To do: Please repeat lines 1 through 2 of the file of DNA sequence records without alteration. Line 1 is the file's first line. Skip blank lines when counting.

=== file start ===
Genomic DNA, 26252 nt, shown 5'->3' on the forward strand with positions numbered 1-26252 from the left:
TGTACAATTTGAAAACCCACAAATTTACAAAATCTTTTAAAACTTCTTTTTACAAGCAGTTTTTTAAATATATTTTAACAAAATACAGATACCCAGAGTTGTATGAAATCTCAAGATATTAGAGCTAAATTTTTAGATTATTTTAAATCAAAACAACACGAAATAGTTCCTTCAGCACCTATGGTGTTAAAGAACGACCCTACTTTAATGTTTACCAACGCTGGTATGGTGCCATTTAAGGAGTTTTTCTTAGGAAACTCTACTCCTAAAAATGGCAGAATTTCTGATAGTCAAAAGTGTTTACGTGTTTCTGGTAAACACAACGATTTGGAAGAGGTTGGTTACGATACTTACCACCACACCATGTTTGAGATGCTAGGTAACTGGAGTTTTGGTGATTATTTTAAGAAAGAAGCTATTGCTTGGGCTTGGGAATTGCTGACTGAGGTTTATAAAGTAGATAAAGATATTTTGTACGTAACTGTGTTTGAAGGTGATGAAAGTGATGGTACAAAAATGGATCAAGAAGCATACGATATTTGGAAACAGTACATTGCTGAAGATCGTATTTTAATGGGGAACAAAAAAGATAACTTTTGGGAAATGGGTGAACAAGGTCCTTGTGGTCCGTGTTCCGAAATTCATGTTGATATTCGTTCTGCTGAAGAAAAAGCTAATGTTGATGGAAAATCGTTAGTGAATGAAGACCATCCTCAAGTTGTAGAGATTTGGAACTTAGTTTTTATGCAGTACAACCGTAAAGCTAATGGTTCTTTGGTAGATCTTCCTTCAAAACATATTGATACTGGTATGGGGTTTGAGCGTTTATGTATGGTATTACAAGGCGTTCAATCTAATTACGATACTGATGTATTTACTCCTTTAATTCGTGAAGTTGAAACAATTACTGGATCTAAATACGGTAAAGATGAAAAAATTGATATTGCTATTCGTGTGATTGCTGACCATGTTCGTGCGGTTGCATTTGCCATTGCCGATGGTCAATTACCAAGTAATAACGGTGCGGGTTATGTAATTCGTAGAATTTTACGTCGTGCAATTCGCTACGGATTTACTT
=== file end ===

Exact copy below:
Genomic DNA, 26252 nt, shown 5'->3' on the forward strand with positions numbered 1-26252 from the left:
TGTACAATTTGAAAACCCACAAATTTACAAAATCTTTTAAAACTTCTTTTTACAAGCAGTTTTTTAAATATATTTTAACAAAATACAGATACCCAGAGTTGTATGAAATCTCAAGATATTAGAGCTAAATTTTTAGATTATTTTAAATCAAAACAACACGAAATAGTTCCTTCAGCACCTATGGTGTTAAAGAACGACCCTACTTTAATGTTTACCAACGCTGGTATGGTGCCATTTAAGGAGTTTTTCTTAGGAAACTCTACTCCTAAAAATGGCAGAATTTCTGATAGTCAAAAGTGTTTACGTGTTTCTGGTAAACACAACGATTTGGAAGAGGTTGGTTACGATACTTACCACCACACCATGTTTGAGATGCTAGGTAACTGGAGTTTTGGTGATTATTTTAAGAAAGAAGCTATTGCTTGGGCTTGGGAATTGCTGACTGAGGTTTATAAAGTAGATAAAGATATTTTGTACGTAACTGTGTTTGAAGGTGATGAAAGTGATGGTACAAAAATGGATCAAGAAGCATACGATATTTGGAAACAGTACATTGCTGAAGATCGTATTTTAATGGGGAACAAAAAAGATAACTTTTGGGAAATGGGTGAACAAGGTCCTTGTGGTCCGTGTTCCGAAATTCATGTTGATATTCGTTCTGCTGAAGAAAAAGCTAATGTTGATGGAAAATCGTTAGTGAATGAAGACCATCCTCAAGTTGTAGAGATTTGGAACTTAGTTTTTATGCAGTACAACCGTAAAGCTAATGGTTCTTTGGTAGATCTTCCTTCAAAACATATTGATACTGGTATGGGGTTTGAGCGTTTATGTATGGTATTACAAGGCGTTCAATCTAATTACGATACTGATGTATTTACTCCTTTAATTCGTGAAGTTGAAACAATTACTGGATCTAAATACGGTAAAGATGAAAAAATTGATATTGCTATTCGTGTGATTGCTGACCATGTTCGTGCGGTTGCATTTGCCATTGCCGATGGTCAATTACCAAGTAATAACGGTGCGGGTTATGTAATTCGTAGAATTTTACGTCGTGCAATTCGCTACGGATTTACTT